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Friday, 18 June 1915

Senator GUTHRIE - From some unknown person.

Senator PEARCE - It has received information from some unknown person, and" will not disclose the source of its information. I told honorable senators last night that there had .been complaints from manufacturers in Queensland that some boots supplied in Victoria were not up to the sealed sample. Those complaints were investigated, and it was found' that, in the early deliveries of boots" for the first Expeditionary Force, there were some that were not up to the sealed sample, but they were good boots nevertheless. No complaints were received from the troops who were wearing those boots. Furthermore, as I have already pointed out, our equipment has been reported upon by others outside the Department, and has been described by them as excellent. If honorable senators will look at the last copy of The Bulletin - and this should appeal to Senator Stewart at any rate - they will find a paragraph written by a man at the front who says that our boots are the envy of the Maorilanders and the Tommies, meaning that the Australian boots are better than the New Zealand or British boots.

Senator STEWART - I should expect that.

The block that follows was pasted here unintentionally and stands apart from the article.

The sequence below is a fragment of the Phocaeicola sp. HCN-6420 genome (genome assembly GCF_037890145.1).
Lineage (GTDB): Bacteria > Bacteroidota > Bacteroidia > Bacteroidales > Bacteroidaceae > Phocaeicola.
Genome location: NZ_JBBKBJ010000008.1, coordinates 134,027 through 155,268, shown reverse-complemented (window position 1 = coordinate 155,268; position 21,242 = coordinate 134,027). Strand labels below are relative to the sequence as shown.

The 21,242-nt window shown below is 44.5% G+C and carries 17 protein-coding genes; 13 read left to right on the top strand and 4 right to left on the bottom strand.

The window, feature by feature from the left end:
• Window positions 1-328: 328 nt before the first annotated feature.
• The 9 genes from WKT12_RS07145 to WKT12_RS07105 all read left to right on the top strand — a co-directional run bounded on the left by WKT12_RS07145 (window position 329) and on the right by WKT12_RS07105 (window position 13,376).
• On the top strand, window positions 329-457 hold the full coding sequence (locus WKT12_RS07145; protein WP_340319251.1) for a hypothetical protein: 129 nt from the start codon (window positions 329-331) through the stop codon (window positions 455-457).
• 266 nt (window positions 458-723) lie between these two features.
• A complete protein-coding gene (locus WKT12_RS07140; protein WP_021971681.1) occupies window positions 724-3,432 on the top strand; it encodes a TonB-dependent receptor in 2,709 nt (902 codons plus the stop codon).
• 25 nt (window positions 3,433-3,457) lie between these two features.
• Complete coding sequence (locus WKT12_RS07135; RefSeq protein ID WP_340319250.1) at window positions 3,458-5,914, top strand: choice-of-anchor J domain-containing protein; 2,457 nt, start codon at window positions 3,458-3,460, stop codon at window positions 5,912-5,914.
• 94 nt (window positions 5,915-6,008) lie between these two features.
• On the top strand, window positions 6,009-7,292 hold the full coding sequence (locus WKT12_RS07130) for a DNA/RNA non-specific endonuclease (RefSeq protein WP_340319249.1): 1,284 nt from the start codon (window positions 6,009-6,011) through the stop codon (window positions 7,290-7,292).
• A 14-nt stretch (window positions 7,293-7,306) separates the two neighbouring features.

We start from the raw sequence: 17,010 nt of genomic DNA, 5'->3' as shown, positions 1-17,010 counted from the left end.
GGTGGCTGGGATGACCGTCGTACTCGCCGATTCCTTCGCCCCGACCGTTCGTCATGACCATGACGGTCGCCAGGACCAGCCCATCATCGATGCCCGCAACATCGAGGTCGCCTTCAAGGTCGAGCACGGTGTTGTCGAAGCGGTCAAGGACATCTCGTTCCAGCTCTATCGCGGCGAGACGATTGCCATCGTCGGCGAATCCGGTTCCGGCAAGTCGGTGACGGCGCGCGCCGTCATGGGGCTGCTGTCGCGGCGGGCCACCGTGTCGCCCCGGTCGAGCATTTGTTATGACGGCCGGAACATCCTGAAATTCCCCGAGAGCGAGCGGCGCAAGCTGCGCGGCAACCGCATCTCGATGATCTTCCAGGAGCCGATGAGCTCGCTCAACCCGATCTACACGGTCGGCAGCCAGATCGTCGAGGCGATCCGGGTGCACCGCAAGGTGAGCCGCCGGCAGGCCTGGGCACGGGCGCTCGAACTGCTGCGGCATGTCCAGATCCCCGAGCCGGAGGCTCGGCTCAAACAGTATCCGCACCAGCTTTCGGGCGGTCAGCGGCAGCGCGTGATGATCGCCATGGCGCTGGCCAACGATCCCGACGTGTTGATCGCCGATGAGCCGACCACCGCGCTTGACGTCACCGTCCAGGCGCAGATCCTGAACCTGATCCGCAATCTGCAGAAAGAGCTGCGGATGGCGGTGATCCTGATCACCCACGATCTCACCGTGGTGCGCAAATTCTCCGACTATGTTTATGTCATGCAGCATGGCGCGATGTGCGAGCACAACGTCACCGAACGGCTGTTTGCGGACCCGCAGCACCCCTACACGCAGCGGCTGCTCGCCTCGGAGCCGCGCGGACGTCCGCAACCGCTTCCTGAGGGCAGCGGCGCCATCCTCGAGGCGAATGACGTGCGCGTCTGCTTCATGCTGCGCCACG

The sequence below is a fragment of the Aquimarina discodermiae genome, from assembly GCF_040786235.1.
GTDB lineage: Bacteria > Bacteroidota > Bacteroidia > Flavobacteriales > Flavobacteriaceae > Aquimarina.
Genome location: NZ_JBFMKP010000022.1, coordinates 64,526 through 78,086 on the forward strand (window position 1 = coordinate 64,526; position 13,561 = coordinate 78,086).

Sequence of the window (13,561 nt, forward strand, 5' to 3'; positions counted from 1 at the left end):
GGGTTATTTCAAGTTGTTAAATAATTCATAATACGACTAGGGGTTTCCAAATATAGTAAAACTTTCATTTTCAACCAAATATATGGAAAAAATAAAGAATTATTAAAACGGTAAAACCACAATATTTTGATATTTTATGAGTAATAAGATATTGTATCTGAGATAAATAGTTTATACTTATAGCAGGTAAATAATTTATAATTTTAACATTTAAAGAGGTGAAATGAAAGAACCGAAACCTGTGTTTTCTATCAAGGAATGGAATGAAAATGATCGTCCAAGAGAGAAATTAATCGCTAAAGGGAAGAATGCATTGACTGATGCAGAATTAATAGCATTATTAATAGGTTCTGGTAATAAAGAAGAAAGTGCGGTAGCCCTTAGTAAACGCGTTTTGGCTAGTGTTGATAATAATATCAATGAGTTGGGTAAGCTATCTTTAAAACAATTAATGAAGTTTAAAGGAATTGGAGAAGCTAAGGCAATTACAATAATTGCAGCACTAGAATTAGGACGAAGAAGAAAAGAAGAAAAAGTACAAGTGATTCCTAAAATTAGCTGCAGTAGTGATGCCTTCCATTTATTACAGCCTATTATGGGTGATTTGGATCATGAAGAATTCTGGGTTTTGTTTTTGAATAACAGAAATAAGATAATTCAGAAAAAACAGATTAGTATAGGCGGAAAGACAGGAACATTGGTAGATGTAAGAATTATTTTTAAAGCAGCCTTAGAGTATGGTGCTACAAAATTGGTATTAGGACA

Senator PEARCE - If the honorable senator has read his bible this week - and I should say that he has generally read it before Thursday has long passed - he will find that paragraph, and it should have some weight with him. There has recently been a demand, by some manufacturers, for an increased price for the boots. We have fixed a flat rate of 12s. per pair. The demand is made because of the difficulty in obtaining leatherof the high quality that our inspectors insist upon. The manufacturers say that our inspectors demand leather of such a good quality that there is great difficulty in obtaining a sufficient supply of it. We have referred this dispute to the Chamber of Manufactures for report. They have gone into the question, and have dealt with the complaint from Queensland. They have pointed out in their report that some boots included in the early deliveries were not up to the sealed sample, and they sent along the statements of the manufacturers supplying those boots, and giving a full explanation. They point out at the same time the difficulty of getting a sufficient supply of the high-class leather required, and they are backing up the request for an increased price. I do not know whether there is any connexion between this sudden attack upon the quality of our boots, and the request that is made for a higher price. There might be some significance in the fact that, during last week, a conference was sitting at the barracks to consider the request of the manufacturers for a higher price, and the suggestion in the Argus that our boots are defective owing to a lack of proper supervision. I want to say that the request of the manufacturers for a higher price will be dealt with on its merits. I shall not permit the article which appeared in the Argus to prejudice my judgment in dealing with that request. If the manufacturers make out a good case, they will be given an increased price, but, above all,the first consideration will be that the boots supplied to our troops shall be good. They have been good in the past. I find that, in the whole of the States, we have 108 inspectors, and 80 or 90 of these are temporary men. It was found necessary to discharge only four of these men, and they were discharged because some of the boots stamped by them were found to be defective. Whilst some mistakes may have been made, it has been found necessary to discharge only four out of more than 100 men employed as inspectors. That speaks well for the unions who sent those men to us. In passing 300,000 pairs of boots, only four of the inspectors were found to have failed to carry out their duties properly, and they have been discharged. We are doing the best we can in the circumstances, and there is no reason to believe that our inspectors are not doing their duty.

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